“Not so much fun at all, is it?” another new student of his rasped, the one with a red beard – the one who insisted on being called Bloody, according to his official name.

Perhaps Remus’s tone got closer to wistfulness. “You need a pack so as to have fun with plain water.”

“And we must all admit that having fun is easier after some real soup,” Sue pointed out.

Turning to see her pale pretty face shining closest to the light of Mark’s lumos spell, Remus witnessed her finger tenderly scrub off some dried remnants of food in the corner of Mark’s mouth before a kiss.

Remus looked away for a while, not focusing on or addressing anyone in particular. “In fact, I’m tempted to add a real ingredient into this. No, not alcohol. Something healthy. And nobody will stop me, if you really want me as your leader. I can decide when we consume our juice supplies. Mark, can you take out the small goatskin bottle, and use a warming charm on it, as well.”

Having got the big bottle back, too, Remus poured in as much juice as there was space for. The sparkles turned deep purple, and the steam acquired a rich scent.

Martha let out a blissful sigh. “Oh, it’s…”

“Black currant. It’s meant to be diluted, and there’s more for another rainy day, but the rest of this here is for Nathan.”

Remus handed both bottles to Adam. Nathan opened his eyes at the mention of his name, but obviously drifted to sleep again.

“Now stories!” Nick ordered. “Let’s give Remus one example, and then it’s his turn!”

“Adam can start. He’s great, especially when he’s almost asleep.”

Sue’s suggestion probably pleased the young man. He grinned and shook himself, making his filthy hair fly around his face, then covered his head again with the sack while starting to talk. “All right, I’m waking up, so I can start falling asleep. Just give me another swig first… A werewolf, a snorcack and a minister walked into a bar… or was it to be tried at the bar? Anyway… “If I were you, I’d look for something to wear, or at least I’d act as if I were a wolf,” the snorcack said to the werewolf. “Oh, and if I were you, I wouldn’t bother to pretend I existed,” the minister said to the snorcack. Okay… The werewolf – he stuck out his bare behind, and well, there were no more ministers in that fine bar. The reek, you know, and the minister’s delicate nose.”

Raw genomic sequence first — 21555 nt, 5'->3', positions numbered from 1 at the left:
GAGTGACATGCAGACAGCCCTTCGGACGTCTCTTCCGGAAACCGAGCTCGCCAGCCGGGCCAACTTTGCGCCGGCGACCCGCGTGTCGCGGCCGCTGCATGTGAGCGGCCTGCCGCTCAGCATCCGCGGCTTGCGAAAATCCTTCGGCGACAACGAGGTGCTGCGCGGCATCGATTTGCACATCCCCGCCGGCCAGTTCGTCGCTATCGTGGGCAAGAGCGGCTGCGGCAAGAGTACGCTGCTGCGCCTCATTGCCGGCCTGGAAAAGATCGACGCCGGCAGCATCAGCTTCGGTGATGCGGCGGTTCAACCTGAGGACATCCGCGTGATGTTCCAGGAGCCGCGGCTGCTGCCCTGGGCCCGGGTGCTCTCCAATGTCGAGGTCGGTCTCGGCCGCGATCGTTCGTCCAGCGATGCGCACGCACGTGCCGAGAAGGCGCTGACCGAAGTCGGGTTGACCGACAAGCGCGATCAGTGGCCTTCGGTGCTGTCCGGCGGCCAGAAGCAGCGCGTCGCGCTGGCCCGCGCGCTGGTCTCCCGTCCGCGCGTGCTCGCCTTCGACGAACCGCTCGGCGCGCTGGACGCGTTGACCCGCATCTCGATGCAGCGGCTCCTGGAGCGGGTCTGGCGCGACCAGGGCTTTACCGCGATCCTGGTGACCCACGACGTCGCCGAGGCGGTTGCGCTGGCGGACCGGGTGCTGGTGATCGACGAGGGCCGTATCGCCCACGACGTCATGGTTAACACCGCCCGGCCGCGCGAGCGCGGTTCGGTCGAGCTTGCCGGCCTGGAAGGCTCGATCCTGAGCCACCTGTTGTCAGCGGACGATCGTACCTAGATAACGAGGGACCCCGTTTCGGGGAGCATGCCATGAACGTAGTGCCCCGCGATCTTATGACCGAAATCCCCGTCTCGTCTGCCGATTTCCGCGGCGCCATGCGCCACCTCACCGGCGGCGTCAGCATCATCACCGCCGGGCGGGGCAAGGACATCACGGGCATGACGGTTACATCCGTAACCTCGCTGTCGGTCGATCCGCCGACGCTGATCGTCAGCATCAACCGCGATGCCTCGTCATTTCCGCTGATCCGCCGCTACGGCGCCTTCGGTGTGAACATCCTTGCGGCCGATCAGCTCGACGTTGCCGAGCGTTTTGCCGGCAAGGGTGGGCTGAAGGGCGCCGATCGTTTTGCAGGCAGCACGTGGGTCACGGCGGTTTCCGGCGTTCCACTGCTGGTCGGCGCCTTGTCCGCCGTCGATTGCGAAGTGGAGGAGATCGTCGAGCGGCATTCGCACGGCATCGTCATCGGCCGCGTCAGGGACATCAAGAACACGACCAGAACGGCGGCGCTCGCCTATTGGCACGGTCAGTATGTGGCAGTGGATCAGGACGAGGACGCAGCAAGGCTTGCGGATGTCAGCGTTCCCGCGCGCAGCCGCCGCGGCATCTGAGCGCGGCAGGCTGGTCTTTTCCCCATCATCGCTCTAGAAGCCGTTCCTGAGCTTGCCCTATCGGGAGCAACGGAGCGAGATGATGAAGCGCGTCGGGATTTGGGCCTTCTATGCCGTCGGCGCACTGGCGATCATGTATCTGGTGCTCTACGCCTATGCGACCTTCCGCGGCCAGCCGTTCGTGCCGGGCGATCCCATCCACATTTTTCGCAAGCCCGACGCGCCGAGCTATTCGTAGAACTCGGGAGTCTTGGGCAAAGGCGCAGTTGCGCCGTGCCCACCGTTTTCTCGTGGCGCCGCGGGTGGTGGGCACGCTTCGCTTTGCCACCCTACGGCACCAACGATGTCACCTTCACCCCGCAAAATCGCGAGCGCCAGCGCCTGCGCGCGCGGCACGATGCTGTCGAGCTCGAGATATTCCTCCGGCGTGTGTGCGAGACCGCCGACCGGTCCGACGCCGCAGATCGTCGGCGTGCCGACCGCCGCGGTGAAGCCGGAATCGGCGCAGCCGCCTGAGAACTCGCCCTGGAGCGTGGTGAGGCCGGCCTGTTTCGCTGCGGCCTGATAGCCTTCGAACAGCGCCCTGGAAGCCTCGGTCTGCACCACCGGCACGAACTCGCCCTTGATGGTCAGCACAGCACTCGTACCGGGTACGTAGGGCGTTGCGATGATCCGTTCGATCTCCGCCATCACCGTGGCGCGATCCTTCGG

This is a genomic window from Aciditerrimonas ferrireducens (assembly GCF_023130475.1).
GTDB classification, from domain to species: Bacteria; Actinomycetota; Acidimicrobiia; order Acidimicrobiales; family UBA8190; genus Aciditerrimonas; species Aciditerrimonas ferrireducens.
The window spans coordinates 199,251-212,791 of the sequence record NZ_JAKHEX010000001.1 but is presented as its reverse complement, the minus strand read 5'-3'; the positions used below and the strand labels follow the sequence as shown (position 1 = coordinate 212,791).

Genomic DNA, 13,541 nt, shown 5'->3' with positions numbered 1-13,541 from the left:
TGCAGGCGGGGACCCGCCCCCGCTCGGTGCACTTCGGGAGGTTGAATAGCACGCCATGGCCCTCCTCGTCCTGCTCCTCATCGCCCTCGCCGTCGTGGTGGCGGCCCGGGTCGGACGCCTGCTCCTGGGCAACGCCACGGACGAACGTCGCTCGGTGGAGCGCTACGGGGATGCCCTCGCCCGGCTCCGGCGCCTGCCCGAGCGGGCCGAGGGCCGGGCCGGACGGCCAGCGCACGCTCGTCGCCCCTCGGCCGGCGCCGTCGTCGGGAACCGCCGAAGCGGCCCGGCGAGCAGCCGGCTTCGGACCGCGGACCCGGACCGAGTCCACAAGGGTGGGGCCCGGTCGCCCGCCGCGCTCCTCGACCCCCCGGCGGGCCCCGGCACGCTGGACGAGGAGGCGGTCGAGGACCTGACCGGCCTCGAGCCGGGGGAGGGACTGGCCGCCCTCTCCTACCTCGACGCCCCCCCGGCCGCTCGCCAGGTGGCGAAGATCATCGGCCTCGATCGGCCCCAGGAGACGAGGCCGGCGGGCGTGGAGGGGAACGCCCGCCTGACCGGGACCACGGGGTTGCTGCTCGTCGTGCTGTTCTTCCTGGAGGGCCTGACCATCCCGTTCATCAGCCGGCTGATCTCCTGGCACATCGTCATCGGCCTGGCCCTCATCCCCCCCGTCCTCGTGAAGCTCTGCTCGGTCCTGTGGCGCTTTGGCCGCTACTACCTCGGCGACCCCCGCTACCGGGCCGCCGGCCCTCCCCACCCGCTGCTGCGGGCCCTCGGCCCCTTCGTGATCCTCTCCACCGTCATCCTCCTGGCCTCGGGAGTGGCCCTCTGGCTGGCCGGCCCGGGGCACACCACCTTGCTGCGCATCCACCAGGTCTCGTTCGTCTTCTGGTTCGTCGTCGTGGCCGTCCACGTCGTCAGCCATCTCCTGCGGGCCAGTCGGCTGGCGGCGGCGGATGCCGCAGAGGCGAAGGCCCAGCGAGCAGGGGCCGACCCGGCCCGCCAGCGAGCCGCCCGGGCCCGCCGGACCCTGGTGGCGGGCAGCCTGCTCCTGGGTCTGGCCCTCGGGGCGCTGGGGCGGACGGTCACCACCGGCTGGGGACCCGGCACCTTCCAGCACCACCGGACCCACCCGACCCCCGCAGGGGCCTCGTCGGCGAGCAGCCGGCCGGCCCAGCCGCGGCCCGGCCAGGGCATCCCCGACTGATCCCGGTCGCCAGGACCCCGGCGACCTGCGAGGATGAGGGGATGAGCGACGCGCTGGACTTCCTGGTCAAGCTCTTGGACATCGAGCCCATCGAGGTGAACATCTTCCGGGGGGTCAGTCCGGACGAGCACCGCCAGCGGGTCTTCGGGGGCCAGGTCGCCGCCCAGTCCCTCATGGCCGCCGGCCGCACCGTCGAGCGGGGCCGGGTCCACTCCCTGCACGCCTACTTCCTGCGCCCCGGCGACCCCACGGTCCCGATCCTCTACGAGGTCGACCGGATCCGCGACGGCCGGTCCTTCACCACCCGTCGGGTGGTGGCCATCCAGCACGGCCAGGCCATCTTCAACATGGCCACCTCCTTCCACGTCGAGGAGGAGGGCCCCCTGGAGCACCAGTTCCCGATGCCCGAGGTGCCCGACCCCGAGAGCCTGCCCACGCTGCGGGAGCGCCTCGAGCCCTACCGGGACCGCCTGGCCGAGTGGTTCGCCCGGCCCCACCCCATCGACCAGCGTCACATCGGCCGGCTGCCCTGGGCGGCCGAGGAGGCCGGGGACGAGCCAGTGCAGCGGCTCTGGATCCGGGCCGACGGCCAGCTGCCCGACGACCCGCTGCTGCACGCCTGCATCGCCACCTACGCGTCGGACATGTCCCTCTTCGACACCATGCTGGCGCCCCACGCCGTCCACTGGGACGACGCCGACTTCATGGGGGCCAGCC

After some chortle Remus was urged to make his contribution. “I don’t know if this will make no sense or make you laugh or both. Well… Once upon a time in a faraway land there was a poor pack. So much poorer than us.”

The laughter had started as early as at that point. Drawing a deep breath, Remus was assaulted by the stench, which had been partly covered by the odours of the enchanted beverage. Perhaps on a warmer day they could heat a lot of water and wash themselves properly. When going back for more food – for some meat, too, at least for the child – he would remember that some soap would not be too embarrassing a gift either.

The draught in the tunnel reminded him of the chilling night wind over the barren land beyond Brünnhilde’s school. He had never tried to cross that land – never dared to go looking for the local werewolves, whom he had heard rumors about. “They had no proper shelter and no proper clothes, and they were freezing every night. They hardly found anything to eat, and they had nothing at all to drink. In their land it never rained, and they had no water.”

Afterwards he was not sure whether he had reached the happy end he had intended for the story. Perhaps the snorcack or the minister had interfered to make it even better. In any case he trusted there had been enough laughter for some consolation.

But he had finally curled up to doze off between Adam and Martha, and the draught had strengthened further in the dreams which followed each other in his broken sleep. He had kept waking up, to someone huddling closer to him or rubbing his limbs. From a vivid nightmare each time.



He caught himself shivering and now decided to lie down close to Nathan, determined to let him stay just for a moment more, until they would both feel safe and warm enough to get up and go to join the others. But it was hard to shake off the dreams which had carved unusually persistent marks in his conscious mind – perhaps also because they were actually repressed memories.



His body rigid against cold ground. His own half-human whimpers swallowed by the suffocating tunnel. Why was he transforming here, outside the Shack? The human mind was unrelenting tonight: it clung to a hope, waiting. Yes, he had been restless, come downstairs to wait by the door, pushed it and found it open, for once. Had they already come?

Sirius had insisted on coming early, even though Remus had said he did not want anyone to watch the atrocious change. Had he come, opened the door and left again?

The convulsions made it impossible to get up or to even crawl back into the room.

Now the footfalls in the tunnel. His friends would see him like this. When it hurt so much that he was curled into a twitching ball. Not James, of course not. There was no space for the stag in the tunnel, so he would not come now – if he knew that the door was open.